Contractor Termination Letter
Ending relationships with contractors is a necessary part of doing business. A contractor termination letter is the professional way to notify a contractor of your intention to terminate a contract and it provides written documentation that may come in handy in the event of a dispute.
Format and Content
A formal business tone is appropriate for ending a business relationship. The contractor termination letter format begins with an introductory paragraph that provides the effective date and the justification for the contract termination.The letter may be as short as a few paragraphs or a page or more in length. The letter is easily adapted for use with an individual contractor or a business engaged in a contractor position.
This contractor termination letter sample is written by the owner of the contracting business. He is using the ‘Failure to Perform’ clause contained in the contract to terminate the relationship before the contract’s maturity date. He provides evidence of his claim, including poor performance, unacceptable product quality, and the contractor’s failure to resolve the problems in a timely and satisfactory manner.
This letter is to inform you thateffective today, April 20, 2013, I will no longer be using Hospitality Services Inc.as a contractor for my linen services. Prior to February 19, I was pleased with the quality of services your company provided. Our linens were picked up on schedule and returned on schedule. They were cleaned and folded according to our specifications. Over the last several months however, there have been a number of problems that have not been addressed to my satisfaction by either you or a member of your management team.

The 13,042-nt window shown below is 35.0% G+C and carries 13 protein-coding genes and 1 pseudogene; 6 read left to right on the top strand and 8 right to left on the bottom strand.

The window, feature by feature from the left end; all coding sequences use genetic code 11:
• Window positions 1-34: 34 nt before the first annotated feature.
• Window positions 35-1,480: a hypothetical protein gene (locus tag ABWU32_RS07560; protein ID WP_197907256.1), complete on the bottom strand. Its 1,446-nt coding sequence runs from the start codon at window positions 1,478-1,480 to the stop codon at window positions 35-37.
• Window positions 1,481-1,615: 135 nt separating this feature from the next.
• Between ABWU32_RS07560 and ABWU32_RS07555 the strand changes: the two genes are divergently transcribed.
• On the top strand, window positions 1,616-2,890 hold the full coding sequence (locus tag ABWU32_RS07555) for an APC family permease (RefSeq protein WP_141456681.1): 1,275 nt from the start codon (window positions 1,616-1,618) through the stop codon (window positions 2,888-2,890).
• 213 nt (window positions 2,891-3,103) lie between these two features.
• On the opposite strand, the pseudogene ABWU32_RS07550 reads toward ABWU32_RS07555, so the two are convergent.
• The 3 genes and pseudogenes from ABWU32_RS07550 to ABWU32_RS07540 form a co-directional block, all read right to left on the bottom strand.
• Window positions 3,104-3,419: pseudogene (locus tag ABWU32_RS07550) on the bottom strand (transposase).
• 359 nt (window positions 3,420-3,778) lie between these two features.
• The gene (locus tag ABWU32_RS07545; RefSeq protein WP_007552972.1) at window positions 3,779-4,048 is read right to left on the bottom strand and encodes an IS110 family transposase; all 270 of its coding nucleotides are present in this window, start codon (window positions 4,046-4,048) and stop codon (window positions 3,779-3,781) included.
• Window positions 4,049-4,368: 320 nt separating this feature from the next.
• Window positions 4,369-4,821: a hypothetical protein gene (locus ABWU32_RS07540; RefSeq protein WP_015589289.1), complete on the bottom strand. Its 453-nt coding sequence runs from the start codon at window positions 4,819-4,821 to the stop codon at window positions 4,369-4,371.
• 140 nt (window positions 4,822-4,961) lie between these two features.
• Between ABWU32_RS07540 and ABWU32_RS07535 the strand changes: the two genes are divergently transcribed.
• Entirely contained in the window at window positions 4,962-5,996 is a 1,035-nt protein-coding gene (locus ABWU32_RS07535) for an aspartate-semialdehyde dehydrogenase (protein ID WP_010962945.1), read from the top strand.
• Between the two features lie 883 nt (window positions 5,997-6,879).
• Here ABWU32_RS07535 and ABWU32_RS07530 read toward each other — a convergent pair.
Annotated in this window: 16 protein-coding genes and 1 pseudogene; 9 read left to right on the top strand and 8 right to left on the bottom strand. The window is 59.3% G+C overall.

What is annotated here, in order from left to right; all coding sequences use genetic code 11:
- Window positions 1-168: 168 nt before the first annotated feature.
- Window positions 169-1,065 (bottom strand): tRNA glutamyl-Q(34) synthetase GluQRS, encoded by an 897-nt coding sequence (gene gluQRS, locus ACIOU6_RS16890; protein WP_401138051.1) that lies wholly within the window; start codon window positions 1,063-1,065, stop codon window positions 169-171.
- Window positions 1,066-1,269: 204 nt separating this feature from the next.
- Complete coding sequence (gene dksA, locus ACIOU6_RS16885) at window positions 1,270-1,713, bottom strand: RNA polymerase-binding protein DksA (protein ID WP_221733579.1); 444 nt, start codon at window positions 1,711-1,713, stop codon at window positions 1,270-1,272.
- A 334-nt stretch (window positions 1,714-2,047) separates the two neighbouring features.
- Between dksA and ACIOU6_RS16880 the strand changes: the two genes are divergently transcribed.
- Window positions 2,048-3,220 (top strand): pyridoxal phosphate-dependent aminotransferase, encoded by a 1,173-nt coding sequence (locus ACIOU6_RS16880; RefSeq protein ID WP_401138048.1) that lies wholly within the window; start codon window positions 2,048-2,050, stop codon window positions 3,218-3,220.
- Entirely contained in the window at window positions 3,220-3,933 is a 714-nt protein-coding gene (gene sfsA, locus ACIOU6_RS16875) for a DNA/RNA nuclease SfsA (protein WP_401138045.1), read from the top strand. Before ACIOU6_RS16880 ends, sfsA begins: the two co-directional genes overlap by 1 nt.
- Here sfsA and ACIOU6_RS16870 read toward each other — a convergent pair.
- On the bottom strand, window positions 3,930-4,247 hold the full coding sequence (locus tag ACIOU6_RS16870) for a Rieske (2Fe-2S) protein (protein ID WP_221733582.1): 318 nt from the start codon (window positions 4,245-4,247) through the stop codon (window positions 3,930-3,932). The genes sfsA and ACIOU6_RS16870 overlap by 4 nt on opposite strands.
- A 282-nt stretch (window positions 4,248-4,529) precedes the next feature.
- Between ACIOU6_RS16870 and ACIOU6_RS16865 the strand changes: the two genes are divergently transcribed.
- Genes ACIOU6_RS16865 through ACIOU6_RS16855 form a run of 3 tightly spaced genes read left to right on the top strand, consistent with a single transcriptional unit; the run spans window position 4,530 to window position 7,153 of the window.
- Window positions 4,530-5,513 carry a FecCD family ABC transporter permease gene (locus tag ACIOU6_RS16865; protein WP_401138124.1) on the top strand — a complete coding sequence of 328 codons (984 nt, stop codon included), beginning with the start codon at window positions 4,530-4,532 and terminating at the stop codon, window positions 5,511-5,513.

On February 19, the quality of linens delivered was significantly below acceptable standards. Many of them were torn or had frayed edges. The linens in the middle of each stack were wrinkled. Moreover, the color was not crimson as specified in the contract, but instead, a faded salmon pink my servers were embarrassed to put on the tables. I called your office within hours of receiving the order and was informed by your manager, Mr. Alston; the problem would not be fixed until our next delivery date at the end of the week. I left you a message with a request for a return call, which you did not honor.
On February 25, March 10, April 3 and April 17 our linen deliveries were late. On March 10 and April 3 we were forced to use paper napkins, which is a direct violation of our company’s commitment to excellence. In each case, the delivery was more than 8 hours late. My calls to the company were ignored. When I finally managed to connect with you by phone, you assured me that the issues were being addressed and that I could expect a quick return to the high standards I demand from of all the contractors who provide services for my company.
I have carefully documented all of the quality, customer service, and delivery issues I have experienced with your company. This documentation includes pictures of the delivered linens that failed to meet the color and quality standards as outlined in our contract. I am aware that our contract was scheduled to remain in effect until January 1, 2014. However, the evidence indicates your actions havenullified the contract per the ‘Failure to Perform’ clause on page 2, section B. Please address any questions to my attorney, Jeremy Forte, at (555)-555-5555.
Mr. Jason Levy, Owner